A powerful hurricane has moved past Florida and into the Gulf of Mexico. People in Texas and Louisiana are boarding up, moving out and wondering if Rita could be as bad as Katrina -- or worse.

Hurricane Rita, with winds of 165 miles per hour, barreled toward Texas yesterday after dumping rain and high winds on the islands known as the Florida Keys.

What Rita will do is unclear. If the storm follows its current path, it could hit the coast of Texas late Friday or Saturday. Weather forecasters at the National Hurricane Center said the storm could weaken before reaching land.

But three weeks after Hurricane Katrina, people are preparing for the worst. Residents of the Texas island of Galveston were packing up photographs and pets and leaving their homes yesterday. Many said the damage done by Katrina in Louisiana and Mississippi made the decision to leave easy.

"After . . . Katrina, I just cannot fathom staying," 59-year-old Ldyyan Jean Jocque told the Associated Press. She had books and clothes in a plastic bag and her dog in a pet carrier as she got on an evacuation bus in Galveston.

The most deadly hurricane in U.S. history hit Galveston in 1900. That unnamed storm killed 8,000.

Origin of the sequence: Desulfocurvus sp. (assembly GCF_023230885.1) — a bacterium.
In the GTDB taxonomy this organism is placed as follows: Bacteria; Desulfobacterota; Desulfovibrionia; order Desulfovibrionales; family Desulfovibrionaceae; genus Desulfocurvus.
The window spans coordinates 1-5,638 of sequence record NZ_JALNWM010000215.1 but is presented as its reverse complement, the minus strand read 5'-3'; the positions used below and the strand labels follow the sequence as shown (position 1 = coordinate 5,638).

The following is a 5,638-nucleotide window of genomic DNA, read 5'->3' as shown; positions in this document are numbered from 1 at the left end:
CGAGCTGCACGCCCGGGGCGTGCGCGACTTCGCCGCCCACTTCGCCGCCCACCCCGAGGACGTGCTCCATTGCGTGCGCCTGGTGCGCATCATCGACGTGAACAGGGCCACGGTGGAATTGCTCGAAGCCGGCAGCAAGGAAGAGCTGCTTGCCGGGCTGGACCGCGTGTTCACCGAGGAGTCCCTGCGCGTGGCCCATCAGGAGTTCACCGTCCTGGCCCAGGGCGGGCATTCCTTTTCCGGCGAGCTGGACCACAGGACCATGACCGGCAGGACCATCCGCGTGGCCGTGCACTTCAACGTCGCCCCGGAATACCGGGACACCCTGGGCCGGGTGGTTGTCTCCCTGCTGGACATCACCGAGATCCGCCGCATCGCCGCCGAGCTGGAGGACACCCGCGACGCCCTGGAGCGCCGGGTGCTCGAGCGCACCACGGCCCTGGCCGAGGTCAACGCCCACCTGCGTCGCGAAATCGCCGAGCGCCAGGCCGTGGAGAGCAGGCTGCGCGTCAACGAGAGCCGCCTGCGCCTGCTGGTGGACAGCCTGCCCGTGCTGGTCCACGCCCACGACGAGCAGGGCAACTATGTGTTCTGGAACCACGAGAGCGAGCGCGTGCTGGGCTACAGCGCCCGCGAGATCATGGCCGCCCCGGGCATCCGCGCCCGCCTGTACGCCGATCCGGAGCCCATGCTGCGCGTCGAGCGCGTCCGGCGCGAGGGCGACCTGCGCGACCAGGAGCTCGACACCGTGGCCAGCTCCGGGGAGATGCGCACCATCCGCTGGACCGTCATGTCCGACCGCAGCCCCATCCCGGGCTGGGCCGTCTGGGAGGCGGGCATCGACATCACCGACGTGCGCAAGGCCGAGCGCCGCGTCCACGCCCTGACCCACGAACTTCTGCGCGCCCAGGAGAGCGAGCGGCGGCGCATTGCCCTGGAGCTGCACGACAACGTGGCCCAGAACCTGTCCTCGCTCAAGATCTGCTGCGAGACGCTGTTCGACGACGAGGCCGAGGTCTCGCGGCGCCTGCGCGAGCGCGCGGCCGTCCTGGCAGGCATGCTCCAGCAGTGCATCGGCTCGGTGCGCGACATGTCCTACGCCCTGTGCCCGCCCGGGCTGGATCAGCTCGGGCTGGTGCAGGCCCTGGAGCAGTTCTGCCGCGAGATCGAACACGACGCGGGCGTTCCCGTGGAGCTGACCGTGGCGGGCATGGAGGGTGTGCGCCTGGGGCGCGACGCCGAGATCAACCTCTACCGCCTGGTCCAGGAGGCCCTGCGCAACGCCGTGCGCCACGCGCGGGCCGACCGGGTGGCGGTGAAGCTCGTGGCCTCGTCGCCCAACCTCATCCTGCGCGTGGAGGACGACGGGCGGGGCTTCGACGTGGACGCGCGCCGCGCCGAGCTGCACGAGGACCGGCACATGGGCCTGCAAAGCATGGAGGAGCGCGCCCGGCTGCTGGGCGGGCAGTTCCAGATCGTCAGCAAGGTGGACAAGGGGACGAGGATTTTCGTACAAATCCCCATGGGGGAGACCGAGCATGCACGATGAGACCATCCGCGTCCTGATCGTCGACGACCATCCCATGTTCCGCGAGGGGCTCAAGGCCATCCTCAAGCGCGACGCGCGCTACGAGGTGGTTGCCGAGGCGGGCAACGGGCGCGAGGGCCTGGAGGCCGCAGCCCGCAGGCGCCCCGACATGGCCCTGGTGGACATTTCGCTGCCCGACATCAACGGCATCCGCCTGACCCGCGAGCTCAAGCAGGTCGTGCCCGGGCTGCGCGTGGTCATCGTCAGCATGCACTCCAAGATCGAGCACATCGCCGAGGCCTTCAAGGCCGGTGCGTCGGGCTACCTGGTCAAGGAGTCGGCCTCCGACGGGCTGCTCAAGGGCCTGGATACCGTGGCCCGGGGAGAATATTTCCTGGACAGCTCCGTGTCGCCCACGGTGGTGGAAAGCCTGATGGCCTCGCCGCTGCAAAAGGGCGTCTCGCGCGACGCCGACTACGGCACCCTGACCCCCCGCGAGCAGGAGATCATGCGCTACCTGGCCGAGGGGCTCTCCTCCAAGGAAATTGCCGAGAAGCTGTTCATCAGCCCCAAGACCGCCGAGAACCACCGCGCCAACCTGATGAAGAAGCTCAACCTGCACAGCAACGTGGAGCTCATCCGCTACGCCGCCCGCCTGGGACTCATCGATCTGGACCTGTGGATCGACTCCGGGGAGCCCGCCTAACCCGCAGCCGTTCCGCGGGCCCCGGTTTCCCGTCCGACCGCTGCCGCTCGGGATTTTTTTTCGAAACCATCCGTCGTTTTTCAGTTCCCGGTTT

In New Orleans, Louisiana, the city hit hardest by Katrina, the few people who have come back are being told they must leave again. If Hurricane Rita's path were to change, it could hit Louisiana. Even a rain storm of three to six inches could again cause New Orleans to flood, government officials say.

About 7,000 people who were evacuated from New Orleans to Texas are being moved again as Rita bears down.

September is the month when the greatest number of tropical storms and hurricanes develop in the Atlantic, the Caribbean Sea and the Gulf of Mexico. That's because storms gain strength from warm waters. September water temperatures tend to be high because of the buildup of heat over the summer months.

-- Tracy Grant

School buses carry evacuees out of Galveston as Hurricane Rita approaches Texas.